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I'm trying to design a macro to produce several related data structures related to things that need initialization. The code has to compile under both C and C++. The goal is to have something like:

  MUNGE_THING(struct1);
  MUNGE_THING(array1);

turn into something equivalent to

  munge_thing((void*)&struct1, sizeof(struct1));
  munge_thing((void*)array1, sizeof(array1));

Is there any syntactic stuff I can surround the macro argument with so that it will handle both arrays and structure correctly both when taking the address and when getting the size? The most likely context will be in the constant declaration of an initialization list.

If that isn't possible, and it's necessary to use separate macros for structures and arrays, what would be the best syntax to ensure that passing something incorrectly will yield a compile error rather than bogus code?

In "old" C, prepending an array address with "&" would yield a warning, but not prevent compilation. In C++, it seems to yield the address of a location which stores the address of the array.

The MUNGE_THING macros are going to be within another macro that will be invoked multiple times with different definitions of MUNGE_THING, so having separate macros for arrays and structs would be irksome. The best approach I can figure would be to give MUNGE_THING an extra argument for the "optional" ampersand, but that somehow seems ugly.

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In case different definitions are needed for C and C++, you may use #ifdef __cplusplus –  rwong Aug 6 '10 at 14:57

3 Answers 3

up vote 2 down vote accepted

I'm not sure what problem you are having with &array1. This C++ worked exactly as expected (all values the same)

int main(int argc, char* argv[])
{
    int array1[10];

    printf("%x %x\n", array1, &array1);
    cout << array1 << " " << &array1 << endl;

    void* ptr1 = array1;
    void* ptr2 = &array1;

    printf("%x %x\n", ptr1, ptr2);
    cout << ptr1 << " " << ptr2 << endl;
    return 0;
}
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The why is discussed here stackoverflow.com/questions/2528318/… –  torak Aug 6 '10 at 14:53

If the array is in fact an array (which seems to be required for the sizeof to work), why don't you just use the simple macro:

#define MUNGE_THING( x ) munge_thing((void*)&(x), sizeof(x))

That should work both for arrays and structs:

int array[10];
assert( (void*)array == (void*)&array );

You have tagged the question as both C and C++, in C++ you can use templates and avoid the macros all together.

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You can't tell in munge_thing(p,n) if p points to n bytes or if p points to a pointer which points to n bytes. –  Nordic Mainframe Aug 6 '10 at 14:59
    
Note that sizeof(&array) yields the size of the whole array while sizeof(array) gives you the size of the first element of the array. This macro may still not work out. –  nmichaels Aug 6 '10 at 15:03
    
@David Rodríguez - dribeas: As I noted, this particular code has to compile as both C and C++; templates would make it usable for C++ only. For a C++ only project templates might be useful. –  supercat Aug 6 '10 at 15:32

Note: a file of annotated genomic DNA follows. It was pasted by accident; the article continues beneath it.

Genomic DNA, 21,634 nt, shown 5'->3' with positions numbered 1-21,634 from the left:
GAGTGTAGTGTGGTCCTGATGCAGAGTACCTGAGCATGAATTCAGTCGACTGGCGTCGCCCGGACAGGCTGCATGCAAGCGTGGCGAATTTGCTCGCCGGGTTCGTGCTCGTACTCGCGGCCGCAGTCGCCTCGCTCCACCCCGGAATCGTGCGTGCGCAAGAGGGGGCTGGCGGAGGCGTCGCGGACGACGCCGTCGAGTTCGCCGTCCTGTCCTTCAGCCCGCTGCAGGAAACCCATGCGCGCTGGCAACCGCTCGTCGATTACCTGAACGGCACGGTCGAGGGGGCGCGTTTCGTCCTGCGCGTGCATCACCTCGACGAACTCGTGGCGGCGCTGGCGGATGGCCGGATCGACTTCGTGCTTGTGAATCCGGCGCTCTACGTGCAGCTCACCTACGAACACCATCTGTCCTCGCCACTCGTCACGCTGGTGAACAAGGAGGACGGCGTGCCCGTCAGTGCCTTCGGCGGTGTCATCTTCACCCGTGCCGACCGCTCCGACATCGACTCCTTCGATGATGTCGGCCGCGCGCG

@Nathon: that is exactly wrong. sizeof arr yields the size in bytes of the entire array, while sizeof &arr yields the size of a pointer to that array. 6.3.2.1 para 3: " Except when it is the operand of the sizeof operator or the unary & operator, or is a string literal used to initialize an array, an expression that has type ‘‘array of type’’ is converted to an expression with type ‘‘pointer to type’’ that points to the initial element of the array object and is not an lvalue." –  John Bode Aug 6 '10 at 15:41
    
I don't quite understand the comments by @Luther Blissett or @Nathon. @Luther: in munge_thing you receive a void* and an int. You cannot say anything at all there --I can only assume that this will just be used to work on the raw bytes (sending over the wire?). @Nathon: The address of the array and the address of the first element are the same. (void*)array is (void*)(&array[0]) and that is (void*)&array. Note that I have not applied the & operator in sizeof, only to the pointer side. The code is correct as it stands. –  David Rodríguez - dribeas Aug 6 '10 at 17:16

Okay, I see my confusion. In C++, the type of &array is not compatible with the type of the array, and as the linked discussion notes, (&array)+1 is not the same as (array+1), but casting the unsubscripted pointers does in fact yield the proper results. The distinctions between arrays and pointers in C are very confusing. Thanks for the assistance.

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The array and the first element are aligned in memory, so &array and &array[0] are the same address, even if different types. The tricky part is that arrays decay very easily into a pointer to the first element (whenever they are used as an rvalue), so void *p = array; is processed by the compiler as void *p = &array[0], that is, the array decays into a pointer to the first element --which is of the contained type. That difference in types is what makes (void*)((&array)+1) != (void*)(array + 1) (the left hand side there is another example of the decay) –  David Rodríguez - dribeas Aug 6 '10 at 17:21

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